High-throughput screening finds chloroquine effective against lethal
6 March 2009
Two highly lethal viruses that have emerged in recent outbreaks have
been found using high-throughput screening techniques to be susceptible
to chloroquine. Chloroquine is a long-established drug used to prevent
and treat malaria. The study was carried out by researchers in the US at
Weill Cornell Medical College, Cornell University's medical school.
Due to the study's significance, it was published this week online in
the Journal of Virology, in advance of the print issue, and
will be highlighted as an editor's 'spotlight' in the first May issue
The two henipaviruses that are the subject of the study — Hendra
Virus (HeV) and Nipah Virus (NiV) — emerged during the 1990s in
Australia and Southeast Asia. Harboured by fruit bats, they cause
potentially fatal encephalitis and respiratory disease in humans, with a
devastating 75% fatality rate. More recently, NiV outbreaks in
Bangladesh involving human-to-human transmission have focused attention
on NiV as a global health concern.
The researchers, based in Weill Cornell's pediatrics department, were
surprised by their discovery that chloroquine, a safe, low-cost agent
that has been used to combat malaria for more than 50 years, is a highly
active inhibitor of infection by Hendra and Nipah.
"The fact that chloroquine is safe and widely used in humans means
that it may bypass the usual barriers associated with drug development
and move quickly into clinical trials," says Dr Anne Moscona, professor
of pediatrics and microbiology & immunology at Weill Cornell Medical
College and senior author of the study. She is also vice chair for
research of pediatrics at NewYork-Presbyterian Hospital/Weill Cornell
"Chloroquine stands a good chance of making it through the
development process in time to prevent further outbreaks of these deadly
infections," adds Dr Moscona.
Like the avian flu, SARS, and Ebola viruses, Hendra and Nipah are
zoonotic pathogens. That means they originate in certain animals but can
jump between animal species and between animals and humans. There are
currently no vaccines or treatments against the two henipaviruses, which
are listed by the US government as possible bioterror agents.
Along with Dr Moscona and her team, the study's lead author and
fellow faculty member Dr Matteo Porotto, in collaboration with Dr Fraser
Glickman at Rockefeller University's High Throughput Screening Resource
Center, developed a screening test that substituted a non-lethal cow
virus for the real thing. They engineered a viral hybrid, called a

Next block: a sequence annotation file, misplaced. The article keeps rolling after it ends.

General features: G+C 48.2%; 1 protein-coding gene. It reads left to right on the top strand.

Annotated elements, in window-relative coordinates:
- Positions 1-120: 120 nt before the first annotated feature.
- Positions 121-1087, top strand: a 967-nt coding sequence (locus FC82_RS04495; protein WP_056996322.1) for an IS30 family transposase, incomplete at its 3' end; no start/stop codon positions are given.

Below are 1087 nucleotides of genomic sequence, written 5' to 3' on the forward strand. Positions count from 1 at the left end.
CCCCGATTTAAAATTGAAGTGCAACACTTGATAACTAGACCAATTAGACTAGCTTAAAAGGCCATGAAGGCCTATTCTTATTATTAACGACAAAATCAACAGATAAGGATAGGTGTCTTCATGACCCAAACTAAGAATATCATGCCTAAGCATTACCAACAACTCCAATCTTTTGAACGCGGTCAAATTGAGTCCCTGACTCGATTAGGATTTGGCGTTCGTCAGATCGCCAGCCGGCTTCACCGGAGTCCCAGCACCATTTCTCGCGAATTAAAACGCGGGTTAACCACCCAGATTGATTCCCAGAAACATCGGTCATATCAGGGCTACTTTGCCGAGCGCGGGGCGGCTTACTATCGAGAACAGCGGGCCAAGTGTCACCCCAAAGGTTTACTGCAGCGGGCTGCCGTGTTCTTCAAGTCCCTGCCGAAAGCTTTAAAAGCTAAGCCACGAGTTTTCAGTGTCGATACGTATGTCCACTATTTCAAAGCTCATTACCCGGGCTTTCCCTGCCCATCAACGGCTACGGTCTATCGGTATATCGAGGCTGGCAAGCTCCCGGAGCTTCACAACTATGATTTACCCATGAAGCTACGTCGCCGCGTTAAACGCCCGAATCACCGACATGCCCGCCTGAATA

pseudotype, featuring proteins from the Hendra virus on its surface but
lacking Hendra's genome. The pseudotype behaves in every way like its
deadly counterpart, but ultimately, it only succeeds in replicating its
The researchers designed their screening technique specially to
reflect molecular reactions at several stages of the pathogen's
lifecycle. Instead of focusing exclusively on how the virus enters the
cell, like other pseudotyped screening assays, explains Dr Porotto, the
researchers were able to consider how Hendra matures, buds, and exits
the cell, and to screen for compounds that interfere with its
development at various stages.
Chloroquine does not prevent Hendra or Nipah virus from entering the
cell. Instead, the chloroquine molecule appears to block the action of a
key enzyme, called cathepsin L, which is essential to the virus's growth
and maturation. Without this enzyme, newly formed Hendra or Nipah
viruses cannot process the protein that permits the viruses to fuse with
the host cell. Newly formed viruses then cannot spread the infection; in
other words, they can invade, but cannot cause disease.
Several other zoonotic viruses depend on cathepsin L — most notably,
Ebola. "Our findings, and our methods, could easily be applied to the
study of Ebola and other emerging diseases," Dr Porotto says.
The researchers are confident that the use of this new screening
strategy will build up the number of viral targets available for study
and expand the antiviral research field at a time when new antivirals
are desperately needed for emerging pathogens. The group anticipates
collaborating on field studies in the near future, to assess the
potential for efficacy of chloroquine and related compounds in Nipah-infected
The researchers included Gianmarco Orefice, Christine Yokoyama and
Michael Sganga of Weill Cornell Medical College; Dr Bruce Mungall and
Mohamad Aljofan of CSIRO Livestock Industries, Geelong, Australia;
Ronald Realubit and Dr Fraser Glickman of Rockefeller University; and Dr
Michael Whitt of the University of Tennessee Health Science Center.
1. Matteo Porotto, Gianmarco Orefice, Christine Yokoyama, Bruce
Mungall, Ronald Realubit, Michael Sganga, Mohamad Aljofan, Michael
Whitt, Fraser Glickman, and Anne Moscona. Simulating henipavirus
multicycle replication in a screening assay leads to identification of a
promising candidate for therapy. Journal of
Virology. doi:10.1128/JVI.00164-09. published online ahead
of print on 4 March 2009.
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